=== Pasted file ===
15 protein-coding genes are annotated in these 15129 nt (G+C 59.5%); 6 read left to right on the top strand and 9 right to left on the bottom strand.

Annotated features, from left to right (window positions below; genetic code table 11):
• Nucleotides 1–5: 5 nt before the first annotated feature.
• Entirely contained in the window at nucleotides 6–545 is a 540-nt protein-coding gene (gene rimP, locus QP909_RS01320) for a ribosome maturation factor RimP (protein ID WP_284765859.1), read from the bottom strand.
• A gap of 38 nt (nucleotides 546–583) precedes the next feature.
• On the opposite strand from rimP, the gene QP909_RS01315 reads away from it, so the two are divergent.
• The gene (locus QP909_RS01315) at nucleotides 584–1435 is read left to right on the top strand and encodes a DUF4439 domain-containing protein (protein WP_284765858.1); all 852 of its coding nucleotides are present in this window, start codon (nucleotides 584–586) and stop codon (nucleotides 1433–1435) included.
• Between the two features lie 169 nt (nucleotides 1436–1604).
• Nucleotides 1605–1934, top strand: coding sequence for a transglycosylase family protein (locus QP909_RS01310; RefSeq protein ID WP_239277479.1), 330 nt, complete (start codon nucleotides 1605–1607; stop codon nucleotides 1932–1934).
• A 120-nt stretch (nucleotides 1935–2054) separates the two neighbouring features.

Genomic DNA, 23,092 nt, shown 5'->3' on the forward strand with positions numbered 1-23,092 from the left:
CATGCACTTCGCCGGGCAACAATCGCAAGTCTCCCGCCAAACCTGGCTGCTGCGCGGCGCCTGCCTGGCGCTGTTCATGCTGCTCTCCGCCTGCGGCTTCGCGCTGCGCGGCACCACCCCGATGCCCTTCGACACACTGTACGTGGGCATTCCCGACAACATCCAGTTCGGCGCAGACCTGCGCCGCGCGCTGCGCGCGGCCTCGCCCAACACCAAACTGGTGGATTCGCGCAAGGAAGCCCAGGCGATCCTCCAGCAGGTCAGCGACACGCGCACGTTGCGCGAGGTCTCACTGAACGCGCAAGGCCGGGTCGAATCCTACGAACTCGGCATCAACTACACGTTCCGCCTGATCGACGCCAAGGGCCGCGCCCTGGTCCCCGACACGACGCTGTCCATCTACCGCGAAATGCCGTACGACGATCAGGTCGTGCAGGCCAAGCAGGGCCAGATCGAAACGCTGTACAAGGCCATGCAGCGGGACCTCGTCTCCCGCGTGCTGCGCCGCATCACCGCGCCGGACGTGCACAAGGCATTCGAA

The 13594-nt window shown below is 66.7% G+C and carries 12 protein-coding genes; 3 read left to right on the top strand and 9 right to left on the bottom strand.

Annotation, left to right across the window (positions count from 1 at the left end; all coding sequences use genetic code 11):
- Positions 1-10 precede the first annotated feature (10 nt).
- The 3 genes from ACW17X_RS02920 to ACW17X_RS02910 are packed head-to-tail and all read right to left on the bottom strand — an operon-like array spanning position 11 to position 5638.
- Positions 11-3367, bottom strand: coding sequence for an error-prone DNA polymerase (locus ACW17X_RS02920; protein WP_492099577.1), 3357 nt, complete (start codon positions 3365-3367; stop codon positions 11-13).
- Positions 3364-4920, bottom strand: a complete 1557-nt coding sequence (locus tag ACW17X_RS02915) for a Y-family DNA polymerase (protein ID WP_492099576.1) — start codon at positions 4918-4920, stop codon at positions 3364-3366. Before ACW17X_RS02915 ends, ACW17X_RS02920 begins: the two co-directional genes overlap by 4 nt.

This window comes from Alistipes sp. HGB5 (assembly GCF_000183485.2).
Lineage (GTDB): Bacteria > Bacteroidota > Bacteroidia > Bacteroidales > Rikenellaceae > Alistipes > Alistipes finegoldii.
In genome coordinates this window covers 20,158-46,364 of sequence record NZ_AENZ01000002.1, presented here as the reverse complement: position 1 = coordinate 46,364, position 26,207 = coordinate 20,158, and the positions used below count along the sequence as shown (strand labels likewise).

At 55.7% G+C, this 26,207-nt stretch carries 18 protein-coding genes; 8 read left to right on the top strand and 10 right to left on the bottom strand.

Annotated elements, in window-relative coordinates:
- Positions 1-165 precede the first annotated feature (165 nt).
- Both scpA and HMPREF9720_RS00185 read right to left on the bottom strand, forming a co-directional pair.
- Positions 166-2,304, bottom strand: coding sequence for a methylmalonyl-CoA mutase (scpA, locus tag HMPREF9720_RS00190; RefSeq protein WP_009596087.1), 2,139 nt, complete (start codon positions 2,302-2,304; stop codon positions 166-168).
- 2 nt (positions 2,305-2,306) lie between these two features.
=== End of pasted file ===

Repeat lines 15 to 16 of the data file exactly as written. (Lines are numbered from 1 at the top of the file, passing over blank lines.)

- Positions 1-10 precede the first annotated feature (10 nt).
- The 3 genes from ACW17X_RS02920 to ACW17X_RS02910 are packed head-to-tail and all read right to left on the bottom strand — an operon-like array spanning position 11 to position 5638.